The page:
It must have been a bit of shock to both then when Stephen King suddenly changed from the abuse-terror and semi-realisitc plot of Carrie to vampires for his followup. I bet there were a few concerned looks in the publishers offices.

It was a good job that Salems Lot is a damn fine novel.

What’s surprising about Salem’s Lot is its slow build up, which even at its most long winded is still enjoyable to read. A good portion of the book is taken up with introducing us to its main character, Jerusalem’s Lot (Salem to the locals).

Yep you read that right, it’s the town itself that’s the star of the show. This was a kind of warm up for what King would later do to his more famous fictional towns of Derry and Castle Rock.

He gives us vivid descriptions, details and nuances of the town, then he slowly and methodically populates it with a host of characters so unique and outlandish as to rival any daytime soap opera. Every facet of human life can be found within the boundary lines of Salem’s Lot, and they all want to know who the stranger is that just moved into town.

This stranger is a writer called Ben Mears and he grew up in the titular town, and let’s just say he has some bad memories of it. In particular of the Marsten house, which looms across the rest of the town from a nearby hill.

Ben has returned to his hometown to work on his next novel, the details of which we never discover, except beyond the fact that it involves “the recurrent power of evil”, and the creepy gothic house atop the hill.

As you’d expect Ben gets straight to stomping around his old town, giving King ample opportunity to expand the details of the main setting. Ben doesn’t do a lot of writing, instead he meets and befriends a wild collection of townsfolk, including Father Callahan, a priest with a drinking problem, a kid who loves old horror films, and Susan a girl who loves his writing skills.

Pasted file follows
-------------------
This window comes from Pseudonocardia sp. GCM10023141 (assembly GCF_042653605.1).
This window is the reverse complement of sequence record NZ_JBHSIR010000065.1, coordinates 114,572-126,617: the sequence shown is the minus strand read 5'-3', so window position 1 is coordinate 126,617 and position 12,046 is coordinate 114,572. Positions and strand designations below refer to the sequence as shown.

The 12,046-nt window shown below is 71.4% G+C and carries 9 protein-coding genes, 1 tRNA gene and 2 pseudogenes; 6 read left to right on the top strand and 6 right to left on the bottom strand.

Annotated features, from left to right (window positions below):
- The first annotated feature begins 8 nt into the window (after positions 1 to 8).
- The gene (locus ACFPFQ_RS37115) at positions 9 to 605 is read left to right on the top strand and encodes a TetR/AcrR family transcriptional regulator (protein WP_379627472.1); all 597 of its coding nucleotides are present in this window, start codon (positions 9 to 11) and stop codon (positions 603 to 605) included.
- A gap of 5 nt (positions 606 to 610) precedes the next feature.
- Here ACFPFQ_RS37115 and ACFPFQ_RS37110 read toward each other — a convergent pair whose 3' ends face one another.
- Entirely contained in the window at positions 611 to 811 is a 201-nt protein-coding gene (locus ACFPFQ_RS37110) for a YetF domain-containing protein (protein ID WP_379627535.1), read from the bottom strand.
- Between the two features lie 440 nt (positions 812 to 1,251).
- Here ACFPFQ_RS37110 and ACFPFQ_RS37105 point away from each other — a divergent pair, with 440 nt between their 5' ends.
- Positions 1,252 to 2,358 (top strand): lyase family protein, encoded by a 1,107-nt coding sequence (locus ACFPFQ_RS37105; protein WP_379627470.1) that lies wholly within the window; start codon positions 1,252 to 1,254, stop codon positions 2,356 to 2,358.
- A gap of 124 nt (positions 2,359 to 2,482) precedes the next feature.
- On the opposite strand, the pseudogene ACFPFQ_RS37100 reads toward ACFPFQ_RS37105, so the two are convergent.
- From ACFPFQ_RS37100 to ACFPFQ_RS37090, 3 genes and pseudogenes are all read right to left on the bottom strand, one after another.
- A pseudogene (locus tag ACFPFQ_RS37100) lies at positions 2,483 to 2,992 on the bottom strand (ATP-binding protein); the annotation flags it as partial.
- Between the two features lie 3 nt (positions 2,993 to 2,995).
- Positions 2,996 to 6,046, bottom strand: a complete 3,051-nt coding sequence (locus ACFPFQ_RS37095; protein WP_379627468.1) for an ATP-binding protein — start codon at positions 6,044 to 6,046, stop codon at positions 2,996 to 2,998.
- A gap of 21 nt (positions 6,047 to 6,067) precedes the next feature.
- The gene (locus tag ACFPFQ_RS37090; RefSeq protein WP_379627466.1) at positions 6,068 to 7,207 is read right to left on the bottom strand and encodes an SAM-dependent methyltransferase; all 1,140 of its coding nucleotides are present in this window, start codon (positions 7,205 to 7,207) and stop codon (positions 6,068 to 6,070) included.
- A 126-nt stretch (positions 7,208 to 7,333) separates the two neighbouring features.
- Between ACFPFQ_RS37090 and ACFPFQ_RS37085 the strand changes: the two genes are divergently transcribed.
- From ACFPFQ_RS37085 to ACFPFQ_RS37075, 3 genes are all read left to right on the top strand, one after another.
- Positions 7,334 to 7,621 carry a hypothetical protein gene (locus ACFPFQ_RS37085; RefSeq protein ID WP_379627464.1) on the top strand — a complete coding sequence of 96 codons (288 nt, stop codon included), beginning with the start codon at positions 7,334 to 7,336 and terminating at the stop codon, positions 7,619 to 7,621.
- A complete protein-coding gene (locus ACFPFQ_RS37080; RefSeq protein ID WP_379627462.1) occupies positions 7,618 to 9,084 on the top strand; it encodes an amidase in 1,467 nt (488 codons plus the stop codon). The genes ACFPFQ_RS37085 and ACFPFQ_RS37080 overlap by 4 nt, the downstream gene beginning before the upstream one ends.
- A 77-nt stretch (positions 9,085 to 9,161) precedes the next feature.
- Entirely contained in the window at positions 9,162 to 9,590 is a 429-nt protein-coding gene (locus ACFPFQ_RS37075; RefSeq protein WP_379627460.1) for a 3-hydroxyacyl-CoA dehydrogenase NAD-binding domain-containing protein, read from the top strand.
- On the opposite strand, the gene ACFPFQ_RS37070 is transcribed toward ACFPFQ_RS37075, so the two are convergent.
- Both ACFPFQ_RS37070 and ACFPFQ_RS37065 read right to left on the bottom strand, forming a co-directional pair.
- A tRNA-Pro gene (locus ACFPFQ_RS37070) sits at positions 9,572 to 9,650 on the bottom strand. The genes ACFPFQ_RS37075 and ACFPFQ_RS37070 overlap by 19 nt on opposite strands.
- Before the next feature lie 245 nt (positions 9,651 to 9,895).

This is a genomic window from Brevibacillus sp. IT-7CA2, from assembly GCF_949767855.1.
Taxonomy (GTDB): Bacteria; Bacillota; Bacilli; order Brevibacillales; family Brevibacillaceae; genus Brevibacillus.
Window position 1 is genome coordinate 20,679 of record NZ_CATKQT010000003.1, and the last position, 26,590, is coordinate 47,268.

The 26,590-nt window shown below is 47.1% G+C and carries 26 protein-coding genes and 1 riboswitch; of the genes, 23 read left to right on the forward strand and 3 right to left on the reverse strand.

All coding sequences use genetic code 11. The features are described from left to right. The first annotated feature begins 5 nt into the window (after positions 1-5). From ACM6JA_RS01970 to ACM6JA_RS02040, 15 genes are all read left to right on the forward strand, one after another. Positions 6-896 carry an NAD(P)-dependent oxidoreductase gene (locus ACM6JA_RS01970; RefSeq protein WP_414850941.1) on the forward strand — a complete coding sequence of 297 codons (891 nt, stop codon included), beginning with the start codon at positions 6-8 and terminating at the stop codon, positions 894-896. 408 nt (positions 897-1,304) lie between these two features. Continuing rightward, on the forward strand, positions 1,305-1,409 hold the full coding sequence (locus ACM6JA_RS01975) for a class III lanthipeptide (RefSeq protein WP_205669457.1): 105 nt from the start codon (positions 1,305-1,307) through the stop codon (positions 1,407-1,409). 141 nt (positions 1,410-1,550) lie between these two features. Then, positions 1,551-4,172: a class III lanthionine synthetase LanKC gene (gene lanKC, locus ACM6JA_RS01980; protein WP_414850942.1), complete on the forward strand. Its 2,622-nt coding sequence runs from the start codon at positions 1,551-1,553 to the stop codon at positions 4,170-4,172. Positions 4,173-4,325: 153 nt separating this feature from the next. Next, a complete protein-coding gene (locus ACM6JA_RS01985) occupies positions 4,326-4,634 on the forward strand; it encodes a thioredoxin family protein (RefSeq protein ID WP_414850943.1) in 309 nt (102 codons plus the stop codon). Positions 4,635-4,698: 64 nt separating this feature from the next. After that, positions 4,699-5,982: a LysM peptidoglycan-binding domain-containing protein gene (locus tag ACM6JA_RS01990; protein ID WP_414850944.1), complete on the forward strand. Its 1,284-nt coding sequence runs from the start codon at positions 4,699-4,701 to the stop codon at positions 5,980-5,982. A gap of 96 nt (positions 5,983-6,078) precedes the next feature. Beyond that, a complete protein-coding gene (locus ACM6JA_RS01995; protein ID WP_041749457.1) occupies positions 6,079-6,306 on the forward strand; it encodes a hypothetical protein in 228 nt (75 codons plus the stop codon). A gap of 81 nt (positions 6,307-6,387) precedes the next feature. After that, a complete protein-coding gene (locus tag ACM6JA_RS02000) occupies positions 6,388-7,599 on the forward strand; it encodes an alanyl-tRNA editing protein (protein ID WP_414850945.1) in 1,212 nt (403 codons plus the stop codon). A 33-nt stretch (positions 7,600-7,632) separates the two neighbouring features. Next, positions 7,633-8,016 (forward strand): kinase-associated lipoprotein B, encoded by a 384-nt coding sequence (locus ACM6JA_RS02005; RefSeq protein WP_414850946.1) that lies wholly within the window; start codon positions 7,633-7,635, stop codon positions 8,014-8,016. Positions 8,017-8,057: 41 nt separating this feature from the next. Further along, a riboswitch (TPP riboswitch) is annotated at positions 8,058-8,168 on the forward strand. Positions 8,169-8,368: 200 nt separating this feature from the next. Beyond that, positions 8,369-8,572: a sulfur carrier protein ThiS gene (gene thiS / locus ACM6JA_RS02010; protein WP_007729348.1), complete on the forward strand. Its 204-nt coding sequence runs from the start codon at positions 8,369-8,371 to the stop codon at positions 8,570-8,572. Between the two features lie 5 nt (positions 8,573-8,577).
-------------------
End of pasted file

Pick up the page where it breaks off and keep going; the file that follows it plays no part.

This total disregard for his main objective allows King to spend half the novel simply establishing the town and the world it inhabits. And as for the actual vampires, well you won’t be seeing them just yet.

They are hinted at though, and the biggest hint comes in the form of Mr Straker, who along with an absent Mr Barlow has opened up an antique shop in the town. They have also bought the Marsten house to live in while they set up their business.

When a young boy dies under mysterious circumstances the only person who pays any real attention outside of his family is the inept local lawman.

As a reader the townsfolk are frustrating, they’re all so wrapped up in their own lives that they cannot see the inevitable death and destruction that is barrelling quickly towards them.

Around the halfway mark though the proverbial shit finally hits the fan. More people begin to die, babies come back to life and seek blood instead of milk. Nighttime is no longer safe.

The first half of the novel is slow and deliberately plodding, it lulls you into a false sense of security so that when the vampires eventually show themselves you are whisked off into a whirlwind of action, it barely lets you take a breathe.

This action heavy portion of the novel takes place over just two days and sees Ben and his new friends try to end the quickly spreading vampire threat.

When I first read this book years ago I didn’t like the slow first part and I loved the action heavy finale. Now though, for whatever reason, its the opening that intrigues me the most.

This is a slow opening for a novel, make no mistakes, this is a drip feed of a build-up, but boy is it worth it. King imbues every passage with impending dread, and when the action finally unfolds it is a real payoff.

This isn’t the greatest vampire novel ever written, for me Bram Stoker’s masterpiece still holds the crown over everything else, but it is certainly one of the most entertaining. It takes the monstrous creature, puts it in a small town and sits back to watch the blood flow, and flow it most certainly does.